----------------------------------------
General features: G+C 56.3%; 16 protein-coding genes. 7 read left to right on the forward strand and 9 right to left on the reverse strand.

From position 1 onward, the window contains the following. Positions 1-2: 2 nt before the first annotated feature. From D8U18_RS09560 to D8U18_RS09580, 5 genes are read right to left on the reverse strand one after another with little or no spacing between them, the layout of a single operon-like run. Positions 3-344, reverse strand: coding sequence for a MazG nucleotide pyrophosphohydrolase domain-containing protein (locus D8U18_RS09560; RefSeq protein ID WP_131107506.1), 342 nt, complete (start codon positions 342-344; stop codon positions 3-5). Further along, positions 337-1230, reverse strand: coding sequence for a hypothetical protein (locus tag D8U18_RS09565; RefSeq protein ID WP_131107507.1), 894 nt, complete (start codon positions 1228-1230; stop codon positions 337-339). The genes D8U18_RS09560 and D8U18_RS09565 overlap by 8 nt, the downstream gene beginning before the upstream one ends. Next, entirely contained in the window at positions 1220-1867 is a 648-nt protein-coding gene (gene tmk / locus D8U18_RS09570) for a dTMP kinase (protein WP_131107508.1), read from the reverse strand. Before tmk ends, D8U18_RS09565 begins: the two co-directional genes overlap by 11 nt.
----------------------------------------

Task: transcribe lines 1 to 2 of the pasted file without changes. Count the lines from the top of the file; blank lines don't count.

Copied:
General features: G+C 56.3%; 16 protein-coding genes. 7 read left to right on the forward strand and 9 right to left on the reverse strand.

From position 1 onward, the window contains the following. Positions 1-2: 2 nt before the first annotated feature. From D8U18_RS09560 to D8U18_RS09580, 5 genes are read right to left on the reverse strand one after another with little or no spacing between them, the layout of a single operon-like run. Positions 3-344, reverse strand: coding sequence for a MazG nucleotide pyrophosphohydrolase domain-containing protein (locus D8U18_RS09560; RefSeq protein ID WP_131107506.1), 342 nt, complete (start codon positions 342-344; stop codon positions 3-5). Further along, positions 337-1230, reverse strand: coding sequence for a hypothetical protein (locus tag D8U18_RS09565; RefSeq protein ID WP_131107507.1), 894 nt, complete (start codon positions 1228-1230; stop codon positions 337-339). The genes D8U18_RS09560 and D8U18_RS09565 overlap by 8 nt, the downstream gene beginning before the upstream one ends. Next, entirely contained in the window at positions 1220-1867 is a 648-nt protein-coding gene (gene tmk / locus D8U18_RS09570) for a dTMP kinase (protein WP_131107508.1), read from the reverse strand. Before tmk ends, D8U18_RS09565 begins: the two co-directional genes overlap by 11 nt.